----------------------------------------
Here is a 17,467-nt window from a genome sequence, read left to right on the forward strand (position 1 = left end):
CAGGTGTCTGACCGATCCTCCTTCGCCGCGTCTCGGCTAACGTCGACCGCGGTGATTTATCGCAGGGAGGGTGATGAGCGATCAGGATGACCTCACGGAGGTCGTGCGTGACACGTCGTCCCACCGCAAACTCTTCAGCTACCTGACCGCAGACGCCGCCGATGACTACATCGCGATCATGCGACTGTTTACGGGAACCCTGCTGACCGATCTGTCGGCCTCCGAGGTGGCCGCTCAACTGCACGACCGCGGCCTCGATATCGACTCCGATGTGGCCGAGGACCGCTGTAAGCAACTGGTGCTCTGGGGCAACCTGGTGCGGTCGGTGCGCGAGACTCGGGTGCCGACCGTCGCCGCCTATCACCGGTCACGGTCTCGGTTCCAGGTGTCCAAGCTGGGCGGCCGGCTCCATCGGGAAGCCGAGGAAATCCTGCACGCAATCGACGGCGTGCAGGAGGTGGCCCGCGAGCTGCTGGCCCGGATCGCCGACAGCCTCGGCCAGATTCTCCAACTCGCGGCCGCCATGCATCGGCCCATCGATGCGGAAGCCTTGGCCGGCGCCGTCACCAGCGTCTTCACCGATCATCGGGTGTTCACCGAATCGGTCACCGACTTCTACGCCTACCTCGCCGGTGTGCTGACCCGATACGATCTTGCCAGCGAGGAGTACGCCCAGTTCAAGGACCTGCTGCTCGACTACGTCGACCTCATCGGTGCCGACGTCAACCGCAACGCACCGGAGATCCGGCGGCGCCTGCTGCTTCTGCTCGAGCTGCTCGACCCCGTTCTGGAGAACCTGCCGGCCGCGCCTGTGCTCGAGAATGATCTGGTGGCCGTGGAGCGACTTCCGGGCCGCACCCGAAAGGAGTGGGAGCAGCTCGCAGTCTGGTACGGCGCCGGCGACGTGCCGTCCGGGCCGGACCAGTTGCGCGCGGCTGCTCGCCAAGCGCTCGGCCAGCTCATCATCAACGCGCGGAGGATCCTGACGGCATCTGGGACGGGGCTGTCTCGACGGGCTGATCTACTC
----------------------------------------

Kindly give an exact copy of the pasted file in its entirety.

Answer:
Here is a 17,467-nt window from a genome sequence, read left to right on the forward strand (position 1 = left end):
CAGGTGTCTGACCGATCCTCCTTCGCCGCGTCTCGGCTAACGTCGACCGCGGTGATTTATCGCAGGGAGGGTGATGAGCGATCAGGATGACCTCACGGAGGTCGTGCGTGACACGTCGTCCCACCGCAAACTCTTCAGCTACCTGACCGCAGACGCCGCCGATGACTACATCGCGATCATGCGACTGTTTACGGGAACCCTGCTGACCGATCTGTCGGCCTCCGAGGTGGCCGCTCAACTGCACGACCGCGGCCTCGATATCGACTCCGATGTGGCCGAGGACCGCTGTAAGCAACTGGTGCTCTGGGGCAACCTGGTGCGGTCGGTGCGCGAGACTCGGGTGCCGACCGTCGCCGCCTATCACCGGTCACGGTCTCGGTTCCAGGTGTCCAAGCTGGGCGGCCGGCTCCATCGGGAAGCCGAGGAAATCCTGCACGCAATCGACGGCGTGCAGGAGGTGGCCCGCGAGCTGCTGGCCCGGATCGCCGACAGCCTCGGCCAGATTCTCCAACTCGCGGCCGCCATGCATCGGCCCATCGATGCGGAAGCCTTGGCCGGCGCCGTCACCAGCGTCTTCACCGATCATCGGGTGTTCACCGAATCGGTCACCGACTTCTACGCCTACCTCGCCGGTGTGCTGACCCGATACGATCTTGCCAGCGAGGAGTACGCCCAGTTCAAGGACCTGCTGCTCGACTACGTCGACCTCATCGGTGCCGACGTCAACCGCAACGCACCGGAGATCCGGCGGCGCCTGCTGCTTCTGCTCGAGCTGCTCGACCCCGTTCTGGAGAACCTGCCGGCCGCGCCTGTGCTCGAGAATGATCTGGTGGCCGTGGAGCGACTTCCGGGCCGCACCCGAAAGGAGTGGGAGCAGCTCGCAGTCTGGTACGGCGCCGGCGACGTGCCGTCCGGGCCGGACCAGTTGCGCGCGGCTGCTCGCCAAGCGCTCGGCCAGCTCATCATCAACGCGCGGAGGATCCTGACGGCATCTGGGACGGGGCTGTCTCGACGGGCTGATCTACTC